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An interview with Natalie Holborow: Who are my Readers?

Feb 2017

An interview with Natalie Holborow: Who are my Readers?

Natalie Holborow is an award winning writer and is an active member on the spoken word scene in south Wales. She was awarded both the Terry Hetherington Award and the Robin Reeves Prize for Young Writers in 2015 and has been shortlisted for various others including the Bridport Prize, Hippocrates Prize and the National Poetry Competition. Her debut poetry collection And Suddenly You Find Yourself is out through Parthian in 2017 and she has recently been published in both The Stinging Fly and New Welsh Review. She is currently working on her first novel, thanks to a Literature Wales bursary.How did you begin your writing journey, at what age, how did it all start?

I have always been into writing as a child, I would always embrace any such task when teacher would give me to write a story. At about 8 years I was into Roald Dahl books and I wrote my first poem at age 14 but it wasn’t until I was 18 that I fell in love with poetry and that was outside the school syllabus when I started reading with myself. I started reading Dylan Thomas, Sylvia Plath, etc. When I reached university, at age 20, that is when I started writing seriously and it’s been 5 years that I have been shaping that writing.

  • Who is that one writer/poet that has had a tremendous impact on you as a reader? What aspect of his/her writing attracted you?

Sylvia Plath and the imagery she created in her poems. I always return to her poems. She is one of the writers you can pick up her poems and you will never ever get through to the real meaning. At whatever stage you are in life whichever person picks it up, you receive something different every time you read it and I love that kind of writing.

  • Your poem ‘Relapse’ speaks about an eating disorder. Could you tell us a little bit about that.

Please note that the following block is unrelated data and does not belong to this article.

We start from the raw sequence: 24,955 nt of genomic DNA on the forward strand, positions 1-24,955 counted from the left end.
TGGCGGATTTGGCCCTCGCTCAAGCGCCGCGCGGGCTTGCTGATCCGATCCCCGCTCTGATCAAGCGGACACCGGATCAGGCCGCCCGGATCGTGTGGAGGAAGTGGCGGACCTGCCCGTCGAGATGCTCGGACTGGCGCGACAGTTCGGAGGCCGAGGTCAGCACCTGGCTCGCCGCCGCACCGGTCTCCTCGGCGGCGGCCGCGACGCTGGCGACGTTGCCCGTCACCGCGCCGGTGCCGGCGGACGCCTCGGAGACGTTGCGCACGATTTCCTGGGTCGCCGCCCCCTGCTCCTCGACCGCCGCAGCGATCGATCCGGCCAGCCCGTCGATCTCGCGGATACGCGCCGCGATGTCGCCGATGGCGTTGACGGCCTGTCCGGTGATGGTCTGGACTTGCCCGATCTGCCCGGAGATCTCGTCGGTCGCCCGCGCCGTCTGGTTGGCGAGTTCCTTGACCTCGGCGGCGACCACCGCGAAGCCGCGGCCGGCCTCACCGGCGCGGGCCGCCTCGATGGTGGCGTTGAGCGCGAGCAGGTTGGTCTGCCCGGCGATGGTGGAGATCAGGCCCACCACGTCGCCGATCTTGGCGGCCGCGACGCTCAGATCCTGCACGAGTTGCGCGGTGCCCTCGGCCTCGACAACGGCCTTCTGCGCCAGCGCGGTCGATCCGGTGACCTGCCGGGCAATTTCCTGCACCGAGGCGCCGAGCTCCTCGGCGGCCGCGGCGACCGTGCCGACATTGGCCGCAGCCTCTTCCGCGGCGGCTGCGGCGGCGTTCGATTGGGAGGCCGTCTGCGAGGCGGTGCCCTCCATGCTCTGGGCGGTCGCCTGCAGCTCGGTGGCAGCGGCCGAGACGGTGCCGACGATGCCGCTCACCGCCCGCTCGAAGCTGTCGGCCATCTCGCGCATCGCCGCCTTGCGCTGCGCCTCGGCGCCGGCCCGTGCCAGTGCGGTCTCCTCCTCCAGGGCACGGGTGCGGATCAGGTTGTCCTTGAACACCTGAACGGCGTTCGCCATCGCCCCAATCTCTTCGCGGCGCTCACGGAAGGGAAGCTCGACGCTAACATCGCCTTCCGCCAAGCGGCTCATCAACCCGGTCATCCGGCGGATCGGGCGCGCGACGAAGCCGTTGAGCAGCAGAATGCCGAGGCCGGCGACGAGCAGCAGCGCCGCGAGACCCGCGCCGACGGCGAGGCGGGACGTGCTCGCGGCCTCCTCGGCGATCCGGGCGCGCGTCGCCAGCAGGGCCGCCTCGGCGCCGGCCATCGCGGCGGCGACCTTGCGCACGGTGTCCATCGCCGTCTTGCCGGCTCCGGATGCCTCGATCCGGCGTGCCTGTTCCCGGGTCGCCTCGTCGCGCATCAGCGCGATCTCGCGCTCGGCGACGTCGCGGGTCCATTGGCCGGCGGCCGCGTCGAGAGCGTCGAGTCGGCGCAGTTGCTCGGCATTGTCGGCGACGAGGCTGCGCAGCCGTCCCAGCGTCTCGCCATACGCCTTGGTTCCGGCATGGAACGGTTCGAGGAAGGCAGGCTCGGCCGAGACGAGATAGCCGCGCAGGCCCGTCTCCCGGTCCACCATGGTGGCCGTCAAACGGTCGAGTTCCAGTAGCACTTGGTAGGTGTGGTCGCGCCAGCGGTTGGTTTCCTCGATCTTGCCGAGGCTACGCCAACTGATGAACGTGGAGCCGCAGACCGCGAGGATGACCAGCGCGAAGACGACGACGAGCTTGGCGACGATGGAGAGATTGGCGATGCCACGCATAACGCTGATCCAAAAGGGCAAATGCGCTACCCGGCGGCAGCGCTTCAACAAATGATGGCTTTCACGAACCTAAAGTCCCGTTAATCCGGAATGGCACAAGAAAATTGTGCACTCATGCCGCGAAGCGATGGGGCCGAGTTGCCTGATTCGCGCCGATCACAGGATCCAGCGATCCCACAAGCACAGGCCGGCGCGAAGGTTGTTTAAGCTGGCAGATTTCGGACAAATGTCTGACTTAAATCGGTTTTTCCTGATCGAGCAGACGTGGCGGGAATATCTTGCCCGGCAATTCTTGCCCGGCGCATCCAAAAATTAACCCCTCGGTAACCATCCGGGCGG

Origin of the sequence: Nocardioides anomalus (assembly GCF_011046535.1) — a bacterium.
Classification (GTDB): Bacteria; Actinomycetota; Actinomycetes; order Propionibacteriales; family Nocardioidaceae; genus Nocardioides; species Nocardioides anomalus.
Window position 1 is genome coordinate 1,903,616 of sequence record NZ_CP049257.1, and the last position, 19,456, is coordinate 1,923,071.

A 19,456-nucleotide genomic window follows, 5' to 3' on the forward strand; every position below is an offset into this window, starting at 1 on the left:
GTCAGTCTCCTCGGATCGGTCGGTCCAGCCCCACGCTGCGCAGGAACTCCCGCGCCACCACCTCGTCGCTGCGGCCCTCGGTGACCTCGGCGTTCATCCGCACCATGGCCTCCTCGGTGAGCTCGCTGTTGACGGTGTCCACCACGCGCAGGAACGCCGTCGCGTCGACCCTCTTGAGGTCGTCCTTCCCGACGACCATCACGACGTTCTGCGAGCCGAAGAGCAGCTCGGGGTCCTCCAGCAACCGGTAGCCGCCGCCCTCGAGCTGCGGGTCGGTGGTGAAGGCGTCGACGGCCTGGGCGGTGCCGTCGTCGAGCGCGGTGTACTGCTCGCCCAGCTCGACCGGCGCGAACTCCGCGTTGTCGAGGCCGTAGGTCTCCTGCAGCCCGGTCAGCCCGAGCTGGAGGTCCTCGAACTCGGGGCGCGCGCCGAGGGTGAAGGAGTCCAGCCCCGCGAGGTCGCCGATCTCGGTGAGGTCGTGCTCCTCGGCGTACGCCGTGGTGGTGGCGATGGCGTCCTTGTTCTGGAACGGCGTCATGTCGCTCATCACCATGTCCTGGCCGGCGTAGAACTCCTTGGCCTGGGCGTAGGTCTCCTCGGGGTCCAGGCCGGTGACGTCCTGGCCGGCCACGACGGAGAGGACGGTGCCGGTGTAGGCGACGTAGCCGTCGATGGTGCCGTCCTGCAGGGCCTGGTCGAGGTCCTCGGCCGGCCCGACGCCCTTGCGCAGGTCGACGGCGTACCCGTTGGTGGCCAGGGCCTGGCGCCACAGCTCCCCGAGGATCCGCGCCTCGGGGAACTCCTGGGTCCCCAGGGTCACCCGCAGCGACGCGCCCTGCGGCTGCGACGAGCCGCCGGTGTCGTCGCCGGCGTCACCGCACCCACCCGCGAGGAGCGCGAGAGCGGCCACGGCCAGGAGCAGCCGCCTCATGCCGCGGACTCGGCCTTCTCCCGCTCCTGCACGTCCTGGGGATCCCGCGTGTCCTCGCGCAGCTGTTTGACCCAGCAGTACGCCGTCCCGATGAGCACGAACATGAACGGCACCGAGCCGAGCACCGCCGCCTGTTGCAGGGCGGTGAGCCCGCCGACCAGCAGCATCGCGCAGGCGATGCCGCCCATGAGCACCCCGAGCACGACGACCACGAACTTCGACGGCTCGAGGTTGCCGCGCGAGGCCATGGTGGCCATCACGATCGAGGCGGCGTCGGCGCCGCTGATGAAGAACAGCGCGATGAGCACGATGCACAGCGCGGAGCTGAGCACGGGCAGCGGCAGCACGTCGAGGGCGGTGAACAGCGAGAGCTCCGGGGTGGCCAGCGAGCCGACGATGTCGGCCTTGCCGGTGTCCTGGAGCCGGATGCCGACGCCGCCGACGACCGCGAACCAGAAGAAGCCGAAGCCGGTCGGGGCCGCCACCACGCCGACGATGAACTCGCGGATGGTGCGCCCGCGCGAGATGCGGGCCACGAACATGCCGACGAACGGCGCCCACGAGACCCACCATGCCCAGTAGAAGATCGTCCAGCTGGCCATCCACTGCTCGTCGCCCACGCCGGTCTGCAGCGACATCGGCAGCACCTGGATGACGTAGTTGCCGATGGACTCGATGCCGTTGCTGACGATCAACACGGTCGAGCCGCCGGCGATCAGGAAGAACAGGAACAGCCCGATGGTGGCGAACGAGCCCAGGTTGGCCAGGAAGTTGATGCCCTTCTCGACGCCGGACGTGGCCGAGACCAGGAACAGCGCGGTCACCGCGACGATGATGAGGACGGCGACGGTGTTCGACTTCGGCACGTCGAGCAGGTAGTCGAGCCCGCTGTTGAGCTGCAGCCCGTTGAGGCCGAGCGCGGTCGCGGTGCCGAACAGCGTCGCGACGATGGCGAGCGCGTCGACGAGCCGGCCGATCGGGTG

That was during university. I suffer from diabetes and it’s not spoken about very much in the UK, it’s started to gain publicity now and people are coming to know about it. But I went about a period of 3 years struggling with insulin, struggling with eating and I was so stressed that I stopped eating and it is not always going that way I am always making sure I am trying when I can and that sort of thing, trying to find my coping mechanism and so writing was a huge healing process for me and that would be how I can express myself. That would be how I could tell someone about it but I can’t. I put all of that in my writing and it is only this year that I went public with it telling people about what I went through and it is ok to talk about it and I am trying to reach out to others. The trigger was also from bullying that happened during school too.

  • Please tell us about your writing process? Do you write as the words flow or you think about a theme and then, write accordingly – do you write the poem or do you let the poem write you?

I let the poem write itself to some extent, say you have an idea about the poem you know that it is the poem you want to say but at the same time writing goes beyond just the written page. Like for example, we are here in India to write and I feel I am trying to embrace every experience because later this is going to be the impact that I take home with me, because this is from where the words will flow and so I am currently engaging with life and I have nothing to write about at the moment. Sometimes when you put too much pressure on yourself, sit at your desk, and meet the word count, or write a particular poem, but you need to have that life experience as well.

  • You are now venturing into fiction from being a poet, how has the transition been? From flowing words to writing about characters, plot etc.

It’s a huge challenge really. I find myself being carried away with the language a lot. I have to bring myself in a lot of times and focus a lot on mapping the plot, characters and that has taken more discipline and that has taken more hours at the desk and am not beating myself up when things are not working, it’s really experimenting, nothing is wasted because it is still in the developing stage. But it is a totally different process as well.

  • You are writing your first novel – could you share with us a little about the main protagonist or what the book is about?

I am writing about two teenagers who have a baby at a young age and I think it is especially relevant because of the schools I came from so many of the young children will get pregnant at a young age at 15, 16 yrs and they are very stigmatized as well, people will whisper and looked down upon and those women became quite voiceless and I’d like to know their side of the story. I have been researching about these girls, how they felt and how the society treated them. It’s not all been negative there has been plenty of support as well. Even the men they are shut out and you wonder how does the father feel and for the ones who stay around does he feel invisible in any way and so does it all become about the mother and the men get shut out? I want to see the male perspective and the female perspective and it has taken a lot of research and it is really interesting.


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